The number of suicides by Indian troops in IIOJK is continuously increasing as an Indian soldier has committed suicide on Saturday in the Pulwama district of illegally occupied Jammu and Kashmir region by shooting himself with his service rifle.
The Indian soldier identified as Stephen shot himself at 42 Rashtriya Rifles camp in the Rajpora area of the district.
An official reported that after hearing the gunshot the colleagues of the soldier including him rushed towards the soldier and found him soaked in his own blood.
The number of suicide among Indian troops and police personnel rose to 514 in the occupied territory since January 2007 till date and the numbers are continuously increasing.
Prior to this incident, three Indian soldiers, including a lieutenant colonel had committed suicide in a span of 24-hours.
Authorities had reported one as Anup Kumar who was 28-year-old and was posted on sentry duty at the army’s cantonment zone, the other, Badamibagh who was found hanging from the ceiling.
In other incidents, Lt. Col. Sudeep Baghat Singh had ended his life by shooting himself at an army depot in Khonmoh, located on the outskirts of the Muslim-dominated capital. Another 24-year-old soldier shot himself at an army camp in Jammu and Kashmir’s Rajouri district.
Earlier in March, the Indian Minister of State for Defense Shripad Naik had informed the Lower House, Lok Sabha that in 2019 there were 95 suicide cases among army, navy, and air force personnel. The most were reported by the army, with 73.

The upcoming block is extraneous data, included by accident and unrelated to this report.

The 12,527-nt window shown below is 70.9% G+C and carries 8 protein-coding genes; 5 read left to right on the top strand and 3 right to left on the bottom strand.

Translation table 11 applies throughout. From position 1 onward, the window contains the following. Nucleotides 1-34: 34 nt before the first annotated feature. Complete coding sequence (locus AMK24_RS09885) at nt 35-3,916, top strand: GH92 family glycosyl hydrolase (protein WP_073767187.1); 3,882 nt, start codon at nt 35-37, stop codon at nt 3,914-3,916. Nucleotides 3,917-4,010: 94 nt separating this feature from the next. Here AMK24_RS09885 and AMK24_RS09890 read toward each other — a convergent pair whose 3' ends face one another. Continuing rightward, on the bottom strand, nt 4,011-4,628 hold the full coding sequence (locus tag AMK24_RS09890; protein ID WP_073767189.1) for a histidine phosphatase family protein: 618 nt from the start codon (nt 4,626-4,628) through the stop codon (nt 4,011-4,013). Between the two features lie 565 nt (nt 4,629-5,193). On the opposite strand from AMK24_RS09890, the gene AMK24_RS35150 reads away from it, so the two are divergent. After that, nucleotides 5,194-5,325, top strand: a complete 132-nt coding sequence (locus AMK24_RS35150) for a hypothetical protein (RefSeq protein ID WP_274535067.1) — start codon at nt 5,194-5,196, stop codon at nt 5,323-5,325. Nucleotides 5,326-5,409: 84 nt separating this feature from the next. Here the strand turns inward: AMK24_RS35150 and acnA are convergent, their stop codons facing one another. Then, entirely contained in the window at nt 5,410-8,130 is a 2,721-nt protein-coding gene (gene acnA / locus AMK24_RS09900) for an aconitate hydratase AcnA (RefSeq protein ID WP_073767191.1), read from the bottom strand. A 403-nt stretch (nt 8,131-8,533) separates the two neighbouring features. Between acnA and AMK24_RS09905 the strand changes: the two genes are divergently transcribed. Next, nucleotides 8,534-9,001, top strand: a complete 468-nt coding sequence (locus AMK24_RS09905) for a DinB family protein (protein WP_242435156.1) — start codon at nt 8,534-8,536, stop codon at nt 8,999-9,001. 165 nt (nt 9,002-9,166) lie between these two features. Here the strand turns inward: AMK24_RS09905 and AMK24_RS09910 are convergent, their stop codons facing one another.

In 2018, there were 107 registered suicide cases while in 2017 the count was 103. It is to be noted that more than half of these cases happened in the IIOJK.
Experts have cited the increasing numbers are because of possible institutional deficiencies, oppression on civilians, guilty mind, workplace ill-treatment, ambiguity in the aim, high civilian casualties, or a lack of visible success.
Army Col. K. C. Dixit in a 2009 study makes an interesting observation related to the conflict operations witnessed in the Kashmir region.
Dixit wrote, “Ambiguity of aim, lack of visible success and high casualty rates tend to erode morale among security forces,”
Another study in 2019-2020 by the United Service Institution of India (USI), a service think-tank, came to similar conclusions.
According to one of its findings, there has been a significant increase in stress amongst army personnel in the last two decades owing to operational and non-operational stressors.